From HandWiki
Short description: Term with multiple meanings in Christian theology

In the Eastern Orthodox Church, in Eastern and Latin Catholic churches,[1] and in the teaching of the Church Fathers which undergirds the theology of those communions, economy or oeconomy (Greek: οἰκονομία, oikonomia) has several meanings.[2] The basic meaning of the word is "handling" or "disposition" or "management" of a thing, or more literally "housekeeping", usually assuming or implying good or prudent handling (as opposed to poor handling) of the matter at hand. In short, economia is a discretionary deviation from the letter of the law in order to adhere to the spirit of the law and charity. This is in contrast to legalism, or akribia (Greek: ακριβεια), which is strict adherence to the letter of the law of the church.

Eastern Orthodoxy

Divine economy

The divine economy, in Eastern Orthodoxy, not only refers to God's actions to bring about the world's salvation and redemption, but to all of God's dealings with, and interactions with, the world, including the Creation.[3][verification needed]

According to Lossky, theology (literally, "words about God" or "teaching about God") was concerned with all that pertains to God alone, in himself, i.e. the teaching on the Trinity, the divine attributes, and so on; but it was not concerned with anything pertaining to the creation or the redemption. Lossky writes: "The distinction between οικονομια [economy] and θεολογια [theology] [...] remains common to most of the Greek Fathers and to all of the Byzantine tradition. θεολογια [...] means, in the fourth century, everything which can be said of God considered in Himself, outside of His creative and redemptive economy. To reach this 'theology' properly so-called, one therefore must go beyond [...] God as Creator of the universe, in order to be able to extricate the notion of the Trinity from the cosmological implications proper to the 'economy.' "[3]

Ecclesiastical economy

The Ecumenical Patriarchate considers that through "extreme oikonomia [economy]", those who are baptized in the Oriental Orthodox, Roman Catholic, Lutheran, Old Catholic, Moravian, Anglican, Methodist, Reformed, Presbyterian, Church of the Brethren, Assemblies of God, or Baptist traditions can be received into the Eastern Orthodox Church through the sacrament of Chrismation and not through re-baptism.[4]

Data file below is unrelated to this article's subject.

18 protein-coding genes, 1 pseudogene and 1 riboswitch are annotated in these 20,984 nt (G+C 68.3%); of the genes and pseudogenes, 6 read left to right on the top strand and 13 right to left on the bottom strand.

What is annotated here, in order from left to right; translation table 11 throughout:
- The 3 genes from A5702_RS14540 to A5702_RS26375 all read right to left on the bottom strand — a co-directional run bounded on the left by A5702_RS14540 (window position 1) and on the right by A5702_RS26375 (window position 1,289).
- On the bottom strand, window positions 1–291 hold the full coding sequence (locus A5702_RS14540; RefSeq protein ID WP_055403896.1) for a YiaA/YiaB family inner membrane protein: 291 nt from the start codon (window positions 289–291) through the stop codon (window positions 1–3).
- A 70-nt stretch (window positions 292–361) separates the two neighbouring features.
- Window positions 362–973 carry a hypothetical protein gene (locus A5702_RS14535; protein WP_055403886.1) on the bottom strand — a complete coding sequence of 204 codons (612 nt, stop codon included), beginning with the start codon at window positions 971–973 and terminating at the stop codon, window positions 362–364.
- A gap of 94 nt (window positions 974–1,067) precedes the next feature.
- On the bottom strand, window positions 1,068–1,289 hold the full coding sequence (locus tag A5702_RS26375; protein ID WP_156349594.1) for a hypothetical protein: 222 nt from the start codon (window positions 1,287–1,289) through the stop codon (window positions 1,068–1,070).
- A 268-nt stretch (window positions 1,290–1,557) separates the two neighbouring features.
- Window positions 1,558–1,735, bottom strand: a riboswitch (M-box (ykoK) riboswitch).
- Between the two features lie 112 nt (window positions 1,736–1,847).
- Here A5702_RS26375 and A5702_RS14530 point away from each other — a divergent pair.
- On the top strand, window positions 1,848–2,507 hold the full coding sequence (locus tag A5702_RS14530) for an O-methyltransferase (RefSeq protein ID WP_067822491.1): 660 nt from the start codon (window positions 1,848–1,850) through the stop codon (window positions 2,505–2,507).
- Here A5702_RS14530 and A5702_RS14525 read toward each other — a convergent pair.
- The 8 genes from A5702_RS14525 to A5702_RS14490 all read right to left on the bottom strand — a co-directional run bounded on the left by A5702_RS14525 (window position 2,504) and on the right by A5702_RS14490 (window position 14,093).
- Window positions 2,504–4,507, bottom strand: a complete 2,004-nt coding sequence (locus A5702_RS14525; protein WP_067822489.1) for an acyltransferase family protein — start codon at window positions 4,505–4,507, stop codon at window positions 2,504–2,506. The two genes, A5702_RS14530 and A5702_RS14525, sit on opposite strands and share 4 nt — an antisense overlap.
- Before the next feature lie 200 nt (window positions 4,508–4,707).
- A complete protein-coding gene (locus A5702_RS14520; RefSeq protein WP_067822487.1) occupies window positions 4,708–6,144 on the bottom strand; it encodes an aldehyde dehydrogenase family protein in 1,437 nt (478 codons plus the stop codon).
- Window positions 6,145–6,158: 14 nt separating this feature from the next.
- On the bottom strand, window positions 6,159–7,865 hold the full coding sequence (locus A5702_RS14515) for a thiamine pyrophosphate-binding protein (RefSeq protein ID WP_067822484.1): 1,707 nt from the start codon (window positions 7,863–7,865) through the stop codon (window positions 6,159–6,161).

Canon law

In the canon law of the Eastern Orthodox Church, the notions of akriveia and economia (economy) also exist. Akriveia, which is harshness, "is the strict application (sometimes even extension) of the penance given to an unrepentant and habitual offender." Economia, which is sweetness, "is a judicious relaxation of the penance when the sinner shows remorse and repentance."[5]


According to the Catechism of the Catholic Church:[6]

The Fathers of the Church distinguish between theology (theologia) and economy (oikonomia). "Theology" refers to the mystery of God's inmost life within the Blessed Trinity and "economy" to all the works by which God reveals himself and communicates his life. Through the oikonomia the theologia is revealed to us; but conversely, the theologia illuminates the whole oikonomia. God's works reveal who he is in himself; the mystery of his inmost being enlightens our understanding of all his works. So it is, analogously, among human persons. A person discloses himself in his actions, and the better we know a person, the better we understand his actions.

See also

  • The Economy of God
  • Economy of Salvation
  • Dispensation (Catholic Church)


  1. "Dictionary of Catholic Terms". 
  2. Lampe, et al., A Patristic Greek Lexicon (Oxford, 1968) 940–943.
  3. 3.0 3.1 V. Lossky, In the Image and Likeness of God (Crestwood, New York: St. Vladimir's, 1985), 15.
  4. Metropolitan Isaiah (9 May 2000). "Protocols 2000" (in English). Orthodox Research Institute. 
  5. Vasile, Mihai (2017). "Introduction". Orthodox canon law reference book. Brookline, Massachusetts: Holy Cross Orthodox Press. pp. 7. ISBN 978-1-935317-45-6. OCLC 856076162. 
  6. CCC §236.